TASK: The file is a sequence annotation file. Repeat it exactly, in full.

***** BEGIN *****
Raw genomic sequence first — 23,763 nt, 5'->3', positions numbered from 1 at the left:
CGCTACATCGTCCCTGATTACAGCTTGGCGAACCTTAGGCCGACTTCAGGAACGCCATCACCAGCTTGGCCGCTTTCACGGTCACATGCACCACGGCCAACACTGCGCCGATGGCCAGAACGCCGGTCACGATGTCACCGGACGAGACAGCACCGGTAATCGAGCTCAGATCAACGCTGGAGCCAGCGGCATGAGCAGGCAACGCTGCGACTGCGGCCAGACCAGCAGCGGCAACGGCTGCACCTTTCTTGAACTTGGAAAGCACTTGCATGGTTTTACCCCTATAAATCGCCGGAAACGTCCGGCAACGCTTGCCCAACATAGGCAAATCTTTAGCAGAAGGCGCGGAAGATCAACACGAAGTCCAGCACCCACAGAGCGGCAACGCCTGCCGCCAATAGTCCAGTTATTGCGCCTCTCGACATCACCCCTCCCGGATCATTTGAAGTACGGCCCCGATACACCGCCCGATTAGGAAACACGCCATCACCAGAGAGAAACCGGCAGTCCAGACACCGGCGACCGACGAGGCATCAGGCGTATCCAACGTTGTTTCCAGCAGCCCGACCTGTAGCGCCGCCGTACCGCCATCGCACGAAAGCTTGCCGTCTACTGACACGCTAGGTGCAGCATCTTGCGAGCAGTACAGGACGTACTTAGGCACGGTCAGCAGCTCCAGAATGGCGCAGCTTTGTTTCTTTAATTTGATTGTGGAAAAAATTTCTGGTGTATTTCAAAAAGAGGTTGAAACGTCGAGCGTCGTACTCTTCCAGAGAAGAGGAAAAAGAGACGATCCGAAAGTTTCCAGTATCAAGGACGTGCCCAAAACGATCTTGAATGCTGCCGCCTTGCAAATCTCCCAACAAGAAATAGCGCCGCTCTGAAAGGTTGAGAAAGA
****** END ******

Raw genomic sequence first — 23,763 nt, 5'->3', positions numbered from 1 at the left:
CGCTACATCGTCCCTGATTACAGCTTGGCGAACCTTAGGCCGACTTCAGGAACGCCATCACCAGCTTGGCCGCTTTCACGGTCACATGCACCACGGCCAACACTGCGCCGATGGCCAGAACGCCGGTCACGATGTCACCGGACGAGACAGCACCGGTAATCGAGCTCAGATCAACGCTGGAGCCAGCGGCATGAGCAGGCAACGCTGCGACTGCGGCCAGACCAGCAGCGGCAACGGCTGCACCTTTCTTGAACTTGGAAAGCACTTGCATGGTTTTACCCCTATAAATCGCCGGAAACGTCCGGCAACGCTTGCCCAACATAGGCAAATCTTTAGCAGAAGGCGCGGAAGATCAACACGAAGTCCAGCACCCACAGAGCGGCAACGCCTGCCGCCAATAGTCCAGTTATTGCGCCTCTCGACATCACCCCTCCCGGATCATTTGAAGTACGGCCCCGATACACCGCCCGATTAGGAAACACGCCATCACCAGAGAGAAACCGGCAGTCCAGACACCGGCGACCGACGAGGCATCAGGCGTATCCAACGTTGTTTCCAGCAGCCCGACCTGTAGCGCCGCCGTACCGCCATCGCACGAAAGCTTGCCGTCTACTGACACGCTAGGTGCAGCATCTTGCGAGCAGTACAGGACGTACTTAGGCACGGTCAGCAGCTCCAGAATGGCGCAGCTTTGTTTCTTTAATTTGATTGTGGAAAAAATTTCTGGTGTATTTCAAAAAGAGGTTGAAACGTCGAGCGTCGTACTCTTCCAGAGAAGAGGAAAAAGAGACGATCCGAAAGTTTCCAGTATCAAGGACGTGCCCAAAACGATCTTGAATGCTGCCGCCTTGCAAATCTCCCAACAAGAAATAGCGCCGCTCTGAAAGGTTGAGAAAGA